Category Archives: Contract

Sabine Tsuruda, ‘Contract, Power, and the Value of Donative Promises’

Abstract: Under the donative promise principle, an unrelied-upon promise to make a gift is unenforceable in contract. Commentators worry that enforcement would taint donative relationships by obscuring the promisor’s motive, leaving it unclear whether the gift was ultimately given out of, for example, friendship, or from fear of legal sanctions. This article argues that courts […]

Brian Bix, ‘Consent and Contracts’

Abstract: Consent – in one form or another – is at the core of the modern understanding of contract law. This Chapter shows how the nature of consent involved in contractual transactions is distinctively different from the consent involved in other sorts of events and transactions. The text also focuses issues of consent are in […]

Julian Nyarko, ‘Forum Shopping on the Market for Contracts: When Corporations Arbitrate’

Abstract: It is a widely held assumption that sophisticated parties prefer arbitration over litigation. Theory suggests that the preference for arbitration is even more pronounced in cross-border relationships due to the existence of a fundamental distrust of a foreign nations’ courts. However, reliable empirical evidence to support these assertions is scarce. Based on almost half […]

Beuve and Chever, ‘Quality of Outsourced Services, Opportunism and Contract Design’

Abstract: This paper estimates the impact of contract design on the enforceability of quality in outsourced public contracts. Using panel data from 102 cleaning contracts, our results suggest that quality enforcement depends highly on the ex ante contracting process. Such findings are consistent with recent theoretical contributions which consider that the verifiability of agents’ actions […]

Natasha Affolder, ‘Transnational Carbon Contracting: Why Law’s Invisibility Matters’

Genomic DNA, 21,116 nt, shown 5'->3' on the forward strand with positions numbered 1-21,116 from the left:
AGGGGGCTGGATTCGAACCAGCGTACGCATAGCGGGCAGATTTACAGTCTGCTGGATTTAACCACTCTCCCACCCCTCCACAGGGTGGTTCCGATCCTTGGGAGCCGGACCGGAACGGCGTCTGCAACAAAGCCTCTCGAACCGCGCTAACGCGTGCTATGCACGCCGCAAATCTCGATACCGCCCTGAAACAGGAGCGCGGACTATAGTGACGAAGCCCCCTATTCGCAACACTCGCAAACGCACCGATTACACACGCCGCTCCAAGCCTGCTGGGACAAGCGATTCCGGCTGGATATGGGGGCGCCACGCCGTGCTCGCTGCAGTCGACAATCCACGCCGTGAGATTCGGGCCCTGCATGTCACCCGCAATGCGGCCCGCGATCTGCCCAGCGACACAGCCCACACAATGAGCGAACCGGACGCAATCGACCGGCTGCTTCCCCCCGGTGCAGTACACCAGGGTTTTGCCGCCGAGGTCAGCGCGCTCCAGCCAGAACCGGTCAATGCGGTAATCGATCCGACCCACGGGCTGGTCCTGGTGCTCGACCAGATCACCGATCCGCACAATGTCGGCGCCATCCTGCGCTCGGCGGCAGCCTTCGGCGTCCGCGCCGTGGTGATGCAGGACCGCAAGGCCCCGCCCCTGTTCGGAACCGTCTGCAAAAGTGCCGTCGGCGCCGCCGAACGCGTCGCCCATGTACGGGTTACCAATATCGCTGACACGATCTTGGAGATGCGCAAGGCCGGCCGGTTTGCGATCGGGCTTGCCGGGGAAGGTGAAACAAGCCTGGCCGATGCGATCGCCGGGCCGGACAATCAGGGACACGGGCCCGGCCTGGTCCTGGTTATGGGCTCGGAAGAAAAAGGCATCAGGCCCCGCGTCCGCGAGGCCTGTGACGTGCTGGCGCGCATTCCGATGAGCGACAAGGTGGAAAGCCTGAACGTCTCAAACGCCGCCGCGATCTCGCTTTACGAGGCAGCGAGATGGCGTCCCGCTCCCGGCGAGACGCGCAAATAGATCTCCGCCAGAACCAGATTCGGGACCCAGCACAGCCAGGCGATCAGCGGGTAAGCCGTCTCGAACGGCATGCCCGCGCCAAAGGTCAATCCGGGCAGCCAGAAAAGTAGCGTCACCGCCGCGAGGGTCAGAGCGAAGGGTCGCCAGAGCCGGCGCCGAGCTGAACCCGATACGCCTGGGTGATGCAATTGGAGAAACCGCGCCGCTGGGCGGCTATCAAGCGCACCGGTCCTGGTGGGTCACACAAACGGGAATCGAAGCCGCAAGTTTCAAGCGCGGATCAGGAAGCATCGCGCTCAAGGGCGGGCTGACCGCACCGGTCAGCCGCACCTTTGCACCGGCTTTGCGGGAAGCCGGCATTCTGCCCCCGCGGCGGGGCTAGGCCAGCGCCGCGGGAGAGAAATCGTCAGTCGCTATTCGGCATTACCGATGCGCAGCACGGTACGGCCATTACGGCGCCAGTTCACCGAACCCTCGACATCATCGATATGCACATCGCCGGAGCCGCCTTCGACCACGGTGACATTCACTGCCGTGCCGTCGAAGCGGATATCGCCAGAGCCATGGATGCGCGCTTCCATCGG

Abstract: Contract lawyers are well aware that it is in the boilerplate, in the creation of contractual norms, forms and defaults, that power gets divided and that winners and losers are made. This analysis applies to contractual governance just as it applies to the individual contract setting. This chapter draws on the example of forest […]

Charles Calleros, ‘US Unconscionability and Article 1171 of the New French Civil Code: Achieving Balance in Statutory Regulation and Judicial Intervention’

Abstract: In 2016, France adopted the first comprehensive revision of the French Law of Obligations since it appeared in the Napoleonic Code in 1804. New article 1171 of the Code authorizes judges to strike out auxiliary terms in an adhesion contract that create a significant imbalance in the rights and obligations, inviting a comparison with […]

Just Published: Nicholas McBride, Key Ideas in Contract Law and Peter Cane, Key Ideas in Tort Law

Nicholas McBride, Key Ideas in Contract Law This book introduces the reader to a number of ideas and issues that underlie the English law of contract – an area of law that is often regarded as forbiddingly dry and technical but which is here made easy to understand and full of interest. Taking as its […]

Liyang Hou, ‘Superior Bargaining Power: The Good, the Bad and the Ugly’

Abstract: Superior bargaining power demonstrates a domain where practice precedes theory. Although there have been legal practice on superior bargaining power to some extent across the globe for more than eight decades, debates have never rested on whether and how superior bargaining power should be regulated. In view of such a gap, this article for […]

Jacques Du Plessis, ‘Rethinking Notification in the Law of Contract’

Abstract: The South African law of contract provides that notification could take place in a variety of contexts. At times, it is crucial to determine when exactly notification is effected, and a range of possibilities present themselves. They include the moment when a party first sends or dispatches a notice (for example, when a letter […]

Kal Leung, ‘The Penalty Rule: A Modern Interpretation’

Abstract: This paper focuses on the common law doctrine of the penalty rule and the recent Supreme Court decision in Cavendish Square Holding v Makdessi and ParkingEye v Beavis. The state of the penalty rule prior to the judgment was unsatisfactory and criticized by both commentators and practitioners alike. Its indiscriminate application and unclear criteria […]